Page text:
5 Reasons Why Coaches Should Write Plans

Monday, November 3, 2014 | By Mike Ricci
 
 
 
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5 Reasons Why Coaches Should Write Plans

Writing training plans is a great way to generate income, find and retain athletes and can help you save time. There are endless plan variations you can come up with, or you can simply use what you’ve already created and repurpose it for use in a plan. Now is a great time to think about growing your business using plans. Here are 5 reasons why you should be writing plans.

1. Generate Income

Obviously an important reason is to have another source of revenue for your company. Training plans are easy to create in the new TrainingPeaks. You can write a plan for a specific race, a specific distance, or a general season. You can co-brand your coaching with a local race director to help athletes navigate the training toward his race AND you can help beginners get started by helping them understand how to train. Plan sales can supplement your income during the busy months, and help generate more sales during the slower months. TrainingPeaks allows you to control the plan, from the structure to the naming and pricing.

2. Find Clients

Plans can also help you land more clients. Coaches can get reports to see who purchased their plans, so they can follow up with the athlete during the plan or afterwards. This is essentially generating leads for clients that have already used your services and are more likely to sign on for one on one coaching.

3. Retain Clients

Relevant to this time of year, offering an off season plan that keeps athletes connected to you will greatly increase your retention rate. How many athletes take a month or two off, with the plan of coming back, but end up never signing on again? In order to keep your athletes connected to you as a coach, you can and should offer a training plan to bridge the gap between the end of the season and the start of the new season. Sometimes, with a long-time athlete you can offer this for a nominal fee or even free. For an athlete who needs something specific you may want to charge a bit more, but still keep it reasonable price wise. You don’t need to do too much ‘coaching’ this time of the year, but have a plan that’s progressive and keeps the athlete working on their weaknesses, skills and drills.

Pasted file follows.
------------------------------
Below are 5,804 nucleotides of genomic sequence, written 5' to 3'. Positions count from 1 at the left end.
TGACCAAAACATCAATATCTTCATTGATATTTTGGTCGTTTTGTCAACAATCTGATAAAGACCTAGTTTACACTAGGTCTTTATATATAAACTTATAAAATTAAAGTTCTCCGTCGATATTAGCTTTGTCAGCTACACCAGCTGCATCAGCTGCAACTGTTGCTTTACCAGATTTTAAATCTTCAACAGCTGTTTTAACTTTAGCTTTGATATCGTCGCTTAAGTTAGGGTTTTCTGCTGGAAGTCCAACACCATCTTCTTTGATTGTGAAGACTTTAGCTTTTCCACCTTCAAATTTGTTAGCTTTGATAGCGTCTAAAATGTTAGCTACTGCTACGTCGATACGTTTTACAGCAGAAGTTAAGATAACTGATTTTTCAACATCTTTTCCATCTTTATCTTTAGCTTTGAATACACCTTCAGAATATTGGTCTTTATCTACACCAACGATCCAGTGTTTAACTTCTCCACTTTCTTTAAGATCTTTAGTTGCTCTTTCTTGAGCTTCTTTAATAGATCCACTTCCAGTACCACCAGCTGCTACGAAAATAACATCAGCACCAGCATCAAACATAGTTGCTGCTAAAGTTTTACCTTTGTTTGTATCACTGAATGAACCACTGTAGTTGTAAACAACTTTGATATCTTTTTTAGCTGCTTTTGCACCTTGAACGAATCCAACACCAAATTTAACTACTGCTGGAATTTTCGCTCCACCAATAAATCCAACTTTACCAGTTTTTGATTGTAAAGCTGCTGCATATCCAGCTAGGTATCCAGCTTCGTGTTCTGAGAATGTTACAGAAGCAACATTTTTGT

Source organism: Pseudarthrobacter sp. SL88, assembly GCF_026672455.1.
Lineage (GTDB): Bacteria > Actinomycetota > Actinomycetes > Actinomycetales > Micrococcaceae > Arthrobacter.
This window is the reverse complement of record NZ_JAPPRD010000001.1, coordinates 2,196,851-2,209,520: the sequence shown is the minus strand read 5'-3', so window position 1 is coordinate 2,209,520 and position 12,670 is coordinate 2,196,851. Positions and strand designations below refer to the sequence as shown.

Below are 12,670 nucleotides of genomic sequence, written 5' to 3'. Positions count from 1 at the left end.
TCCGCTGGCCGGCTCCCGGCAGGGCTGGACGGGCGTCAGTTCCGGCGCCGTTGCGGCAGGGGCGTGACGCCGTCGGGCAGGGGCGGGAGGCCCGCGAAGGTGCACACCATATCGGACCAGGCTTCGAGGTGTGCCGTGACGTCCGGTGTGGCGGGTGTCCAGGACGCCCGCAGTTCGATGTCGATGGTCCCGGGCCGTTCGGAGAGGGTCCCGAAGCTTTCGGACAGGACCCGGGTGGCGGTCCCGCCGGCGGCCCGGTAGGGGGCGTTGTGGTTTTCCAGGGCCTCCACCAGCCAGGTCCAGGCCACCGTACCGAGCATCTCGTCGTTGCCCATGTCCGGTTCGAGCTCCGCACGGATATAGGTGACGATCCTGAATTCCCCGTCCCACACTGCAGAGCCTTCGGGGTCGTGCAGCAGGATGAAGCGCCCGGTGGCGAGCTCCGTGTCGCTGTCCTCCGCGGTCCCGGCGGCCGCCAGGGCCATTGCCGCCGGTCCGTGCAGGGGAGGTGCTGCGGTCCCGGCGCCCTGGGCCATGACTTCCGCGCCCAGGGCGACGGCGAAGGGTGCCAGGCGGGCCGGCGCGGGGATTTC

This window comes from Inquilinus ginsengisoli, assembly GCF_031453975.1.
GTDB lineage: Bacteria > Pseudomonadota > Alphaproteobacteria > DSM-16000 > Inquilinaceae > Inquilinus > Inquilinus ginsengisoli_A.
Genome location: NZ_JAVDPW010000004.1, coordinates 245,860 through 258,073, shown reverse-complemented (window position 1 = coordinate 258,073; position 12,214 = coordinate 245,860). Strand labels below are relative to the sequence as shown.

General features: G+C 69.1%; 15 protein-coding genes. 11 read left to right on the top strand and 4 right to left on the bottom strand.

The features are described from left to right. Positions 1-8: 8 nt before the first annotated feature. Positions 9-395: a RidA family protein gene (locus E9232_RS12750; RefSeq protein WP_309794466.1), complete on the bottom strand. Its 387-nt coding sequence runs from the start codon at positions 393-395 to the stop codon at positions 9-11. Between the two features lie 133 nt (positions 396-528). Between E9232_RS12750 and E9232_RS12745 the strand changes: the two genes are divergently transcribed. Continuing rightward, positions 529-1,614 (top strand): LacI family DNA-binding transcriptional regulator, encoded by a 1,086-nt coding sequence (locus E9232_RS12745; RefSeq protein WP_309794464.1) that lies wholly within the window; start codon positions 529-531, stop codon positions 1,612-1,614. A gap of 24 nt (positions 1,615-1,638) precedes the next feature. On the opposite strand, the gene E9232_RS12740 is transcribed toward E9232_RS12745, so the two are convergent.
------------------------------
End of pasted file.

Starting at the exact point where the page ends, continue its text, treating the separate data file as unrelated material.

4. Keep Athletes in Shape

The added benefit is that the athlete will be less likely to put on weight or lose too much fitness in the off season. Endurance athletes, typically being such Type A individuals, are usually going to hurt themselves if left to their own devices, either by under resting or by really under resting (read: doing nothing). Imagine if you coached an athlete to a great season, lots of Personal Bests and then when you picked back up with that athlete in January, they were 12 pounds overweight? Now, your coaching is really about working around an overweight athlete and getting them back to last season’s fitness levels, while dodging the landmines known as injuries. The first three months of training are just to get the weight off. Keeping an athlete on a plan helps them stay on track toward their long-term goals. If they are logging their workouts, you can even take a peek now and again to see what they are up to!

5. Work More Efficiently

Use workout schedules you have already created to make plans. For instance, let’s say you had an 8 week Half Ironman build that works really well for a busy executive, who trains on limited time. You can then copy that single 8 week block, with the new infinite scrolling feature you can copy as many weeks as you want at one time, and save it to a new ‘plan’. Then you can drop that plan into an athlete with the same type of work/training challenges. Once you realize what your niche is you’ll attract more and more of those same types of athletes and this just becomes easier and more time efficient as your plans evolve.

How to Write a Plan

Writing an actual plan is an easy process. Set up your plan creation in TrainingPeaks (see how here), then it’s as a simple as finding the workout in your library and dragging it on to the day you’d like for it to appear. If you create a generic plan, you can then customize for your specific athlete or group of athletes. Or, as mentioned in number 5 above, use existing workout schedules as internal plans for other athletes.

Staying organized is easy as well. Building up your library of plans can happen quickly and you have to name your plans so they are easy to find and access. I like to start with number of weeks, distance of plan, ability level, and then any special notes. So an Ironman plan that I’ve written for a hilly course, for a beginner, who has to do their long bike workouts on Sunday would be named something like this: “16 Week, Hilly Ironman, Beginner, Sunday long rides”. That is easy for me to catalog and pull up as I need it. Your list of plans can be endless as each athlete you create a plan for could have their own specific situation. The payoff comes when you copy and paste that plan into the calendar of an athlete that has the same basic tendencies.

Just as now is the dreaming season for athletes, now is the time for you to dream of where you want to take your business in 2015. For all of the reasons listed above, creating and using plans can help you grow and be a more efficient coach. Use your extra down time to brainstorm ideas around plans to sell and go through past athlete schedules and see which blocks of training you can pick out to copy and paste to a plan to use in the future. Organize your workouts, your training plans and to be ready to grow your business in 2015.

If you want to check out our current list of plans you can see them here.

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